Wednesday, January 9, 2008

My Experiment with Lies

The following anecdote is a scrap from my school day life as I recount it; almost a decade after the curtains had fallen for that drama. There was this age; When, I used to think that the progress card was the worst of all inventions man had ever made. Even the dirty Nukes were in no par with the physiological dent that this piece of paper could impart in a minor.

It was on 8th Standard, 2nd term & it was my new school “Loyola”. In here, exams were “no big deal”. Rather, these were a “way of life”. The weekly tests on Fridays were a matter of concern. For which, the preparation used to start from Wednesday, at the latest. It seemed to be a never ending process. Through out the whole term there were these weekly tests to deal with. As an add-on, came the terminal exams & on top of it all the luscious topping “the final exam!” was served. The exam time was never tension free; though it used to be a gamble. But there was no compromise for the adrenalin gust at the time of receiving those souvenir of our stupidity widely called as the answer sheets.

On one fine afternoon after a good meal, when the air was filled with frisk & hubbubs, the teacher Gayathri madam [known amongst us as GAMA] stepped into the class breaking its blissful sanctity of pandemonium. All of us stood staring at her as she made her way to the platform & took her seat. There was nothing unusual with her to steal all our attention, but this time she had those answer sheets with her. We guys looked each other & took our seat .Several expressions flashed through everyone’s face. Just like the variation in reaction of different metals to the same acid, the expressions on everyone’s face had its own reason. For some it is going to bring in a new feather in their cap & for some others it’s going to be the access token for their grades. There were a few rare metals that never seemed to react unless some miracles saved them from the “red mark”.

GAMA untied the bundle & started off calling the names. I, myself being roll number 1, had mentally prepared to be her first victim. But to my surprise the papers were jumbled. This time, as if to rub salt on our wounds she was calling out the marks too. My anxiety kept building up. Questions popped up from back of my mind “Have I failed? Is it why she has not called my name?” For a boy who had a fair academic track, a “red mark” was the worst sore that could be inflicted upon him. My tension rose in rhythm with each name she called. All of a sudden I started chanting prayers that came to my memory. As if I expected the ‘Supremo’ to work out a miracle. May be to change the marks in my answer sheet or to swap my answer sheet with some one else’s. A cymbal rang in my ears. Waking me up before I could end my prayers. It took me a second to realize that it was not a cymbal but GAMA calling out my name that retrieved me back into the world of reality. I rushed to her, jumped to the platform & literally took my souvenir from her hands. Wasting no time I came back to my seat n grinned at my pal sitting next to me & whispered “Reksa pettu aliyaa avaru ente marku vilichilla”. His response was a confused smile ‘the meaning of which I would know shortly’. I took a deep breath & both of us peeped into my paper. Oh GOD it’s the “RED MARK”. I scratched my head & looked back at my friend. It is now that I came to know the meaning of his grin. It was the prayers that I was preoccupied in, that made me deaf from hearing my marks when it was called & my attempt to stop her from calling out my score was in vain. We both exchanged a smile.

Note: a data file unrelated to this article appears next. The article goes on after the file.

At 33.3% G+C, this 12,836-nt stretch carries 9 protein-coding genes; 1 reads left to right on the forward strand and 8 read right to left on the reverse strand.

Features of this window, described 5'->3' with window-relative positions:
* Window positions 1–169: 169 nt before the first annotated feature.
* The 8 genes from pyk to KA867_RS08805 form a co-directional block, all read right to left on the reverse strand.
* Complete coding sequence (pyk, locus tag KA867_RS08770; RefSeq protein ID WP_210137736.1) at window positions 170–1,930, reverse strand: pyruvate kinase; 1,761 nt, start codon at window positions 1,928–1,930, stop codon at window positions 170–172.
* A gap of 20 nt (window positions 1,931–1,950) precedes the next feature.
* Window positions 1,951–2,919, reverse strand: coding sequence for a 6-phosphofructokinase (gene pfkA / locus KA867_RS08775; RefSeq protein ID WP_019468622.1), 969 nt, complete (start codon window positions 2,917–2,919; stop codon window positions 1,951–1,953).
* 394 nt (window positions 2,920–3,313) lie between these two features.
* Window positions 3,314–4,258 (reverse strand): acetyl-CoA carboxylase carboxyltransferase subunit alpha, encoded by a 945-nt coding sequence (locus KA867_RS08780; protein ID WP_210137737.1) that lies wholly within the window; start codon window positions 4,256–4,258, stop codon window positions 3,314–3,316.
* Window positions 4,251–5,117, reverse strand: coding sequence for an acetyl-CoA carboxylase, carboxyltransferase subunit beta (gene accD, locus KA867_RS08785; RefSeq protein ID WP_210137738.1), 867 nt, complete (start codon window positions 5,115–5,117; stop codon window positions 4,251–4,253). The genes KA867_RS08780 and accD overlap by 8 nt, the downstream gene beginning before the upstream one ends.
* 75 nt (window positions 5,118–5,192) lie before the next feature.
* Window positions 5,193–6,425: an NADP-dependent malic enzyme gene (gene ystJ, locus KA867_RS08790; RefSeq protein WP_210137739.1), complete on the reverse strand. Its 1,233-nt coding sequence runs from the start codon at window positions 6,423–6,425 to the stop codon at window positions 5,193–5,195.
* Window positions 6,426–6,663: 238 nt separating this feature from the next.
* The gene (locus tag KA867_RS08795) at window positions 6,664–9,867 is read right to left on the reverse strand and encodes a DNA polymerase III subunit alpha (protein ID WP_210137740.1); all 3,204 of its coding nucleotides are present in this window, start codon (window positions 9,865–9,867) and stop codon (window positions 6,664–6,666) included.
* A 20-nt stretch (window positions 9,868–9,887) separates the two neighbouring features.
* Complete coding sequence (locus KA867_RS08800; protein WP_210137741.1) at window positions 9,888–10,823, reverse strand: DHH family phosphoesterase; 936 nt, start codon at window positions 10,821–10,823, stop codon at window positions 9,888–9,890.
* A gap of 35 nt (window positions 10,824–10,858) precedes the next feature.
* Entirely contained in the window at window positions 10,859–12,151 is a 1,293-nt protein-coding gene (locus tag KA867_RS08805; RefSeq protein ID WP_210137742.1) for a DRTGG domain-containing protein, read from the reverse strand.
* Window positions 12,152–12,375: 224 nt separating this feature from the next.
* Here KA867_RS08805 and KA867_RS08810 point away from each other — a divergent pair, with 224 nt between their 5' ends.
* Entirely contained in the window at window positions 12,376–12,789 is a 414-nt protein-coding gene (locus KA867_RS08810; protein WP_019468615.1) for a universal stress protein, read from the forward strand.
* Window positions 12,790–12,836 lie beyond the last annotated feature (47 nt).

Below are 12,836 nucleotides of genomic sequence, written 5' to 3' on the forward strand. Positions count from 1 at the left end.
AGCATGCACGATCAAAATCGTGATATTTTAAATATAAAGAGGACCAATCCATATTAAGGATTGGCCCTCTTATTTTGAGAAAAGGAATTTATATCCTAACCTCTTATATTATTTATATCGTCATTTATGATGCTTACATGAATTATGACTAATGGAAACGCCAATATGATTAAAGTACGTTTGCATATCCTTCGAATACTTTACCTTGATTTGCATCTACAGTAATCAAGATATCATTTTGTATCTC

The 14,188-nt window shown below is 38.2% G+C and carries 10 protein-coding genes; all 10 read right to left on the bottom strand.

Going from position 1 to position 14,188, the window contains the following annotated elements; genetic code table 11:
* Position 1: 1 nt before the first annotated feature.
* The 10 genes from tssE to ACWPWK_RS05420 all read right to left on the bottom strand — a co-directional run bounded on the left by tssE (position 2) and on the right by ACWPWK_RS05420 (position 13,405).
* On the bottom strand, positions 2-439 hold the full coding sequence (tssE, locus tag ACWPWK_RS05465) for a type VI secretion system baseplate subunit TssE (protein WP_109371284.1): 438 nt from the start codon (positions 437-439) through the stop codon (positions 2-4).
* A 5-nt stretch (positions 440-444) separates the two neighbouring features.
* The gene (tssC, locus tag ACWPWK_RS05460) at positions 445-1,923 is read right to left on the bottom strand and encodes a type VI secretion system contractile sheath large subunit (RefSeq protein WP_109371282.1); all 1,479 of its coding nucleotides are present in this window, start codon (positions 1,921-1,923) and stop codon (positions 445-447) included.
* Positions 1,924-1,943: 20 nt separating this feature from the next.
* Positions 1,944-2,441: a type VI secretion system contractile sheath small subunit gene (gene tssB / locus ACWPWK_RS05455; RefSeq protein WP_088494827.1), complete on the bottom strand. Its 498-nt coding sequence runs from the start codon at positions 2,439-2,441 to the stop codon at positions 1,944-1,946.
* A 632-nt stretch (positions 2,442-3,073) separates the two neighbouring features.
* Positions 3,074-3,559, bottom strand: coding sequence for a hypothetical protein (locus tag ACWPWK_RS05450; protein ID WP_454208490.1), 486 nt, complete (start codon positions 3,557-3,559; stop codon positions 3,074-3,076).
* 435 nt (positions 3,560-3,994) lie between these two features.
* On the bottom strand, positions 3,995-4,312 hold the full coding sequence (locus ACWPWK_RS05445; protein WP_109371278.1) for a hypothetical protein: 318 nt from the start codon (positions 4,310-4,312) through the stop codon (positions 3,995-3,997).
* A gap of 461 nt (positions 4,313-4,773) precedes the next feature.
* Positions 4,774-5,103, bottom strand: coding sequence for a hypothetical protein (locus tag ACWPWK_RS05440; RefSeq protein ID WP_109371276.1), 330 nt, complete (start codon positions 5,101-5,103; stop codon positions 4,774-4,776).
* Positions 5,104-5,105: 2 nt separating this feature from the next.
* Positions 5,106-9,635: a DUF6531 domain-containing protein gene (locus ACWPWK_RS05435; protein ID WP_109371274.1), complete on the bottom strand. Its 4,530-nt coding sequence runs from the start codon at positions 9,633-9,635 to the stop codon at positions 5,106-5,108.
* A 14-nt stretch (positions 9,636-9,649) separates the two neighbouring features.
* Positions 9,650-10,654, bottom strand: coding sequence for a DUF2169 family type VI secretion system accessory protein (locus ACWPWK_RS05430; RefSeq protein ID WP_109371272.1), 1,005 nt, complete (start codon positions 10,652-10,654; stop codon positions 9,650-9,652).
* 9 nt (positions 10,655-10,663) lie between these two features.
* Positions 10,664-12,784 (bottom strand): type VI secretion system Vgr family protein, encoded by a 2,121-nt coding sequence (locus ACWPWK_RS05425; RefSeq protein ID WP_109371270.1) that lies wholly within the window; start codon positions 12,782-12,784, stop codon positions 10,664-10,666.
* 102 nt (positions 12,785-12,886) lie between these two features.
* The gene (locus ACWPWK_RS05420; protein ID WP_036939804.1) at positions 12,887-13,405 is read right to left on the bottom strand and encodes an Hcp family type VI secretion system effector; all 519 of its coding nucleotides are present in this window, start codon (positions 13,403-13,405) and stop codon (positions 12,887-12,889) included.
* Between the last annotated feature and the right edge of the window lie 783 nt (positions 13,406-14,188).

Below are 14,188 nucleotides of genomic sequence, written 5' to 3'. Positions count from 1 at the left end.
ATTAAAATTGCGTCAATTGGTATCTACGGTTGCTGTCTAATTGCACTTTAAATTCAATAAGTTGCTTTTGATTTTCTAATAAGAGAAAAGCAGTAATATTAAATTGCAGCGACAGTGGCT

I’ve fallen short of 1 mark to hit the threshold of 40%.For the 1st time ever in my life the “RED MARK” has left its stain. GAMA was too stingy in giving us marks, but still I turned though the pages to see if there is hope left. I waited impatiently. Just as she finished the 'Award ceremony', I went back to her. It was not just me, but a bunch of mates were crowding around her. I had to wait for my turn. This time I badly needed that 1 mark. But all my attempts were turned down by her & in the end I had to work out my last number “win her sympathy”. With a melancholic aura I approached her, “Mam, it’s just a matter of one mark. Only you can make me pass”. Looking straight into my eyes & with a stern resolve she uttered “What makes you think that I should be merciful?” She seemed to question my blasé attitude. “Oh God’ It is a disaster! It is never going to work out” I wanted to cry. But I couldn’t “I’m a boy, I need to preserve my pride” “I said to myself.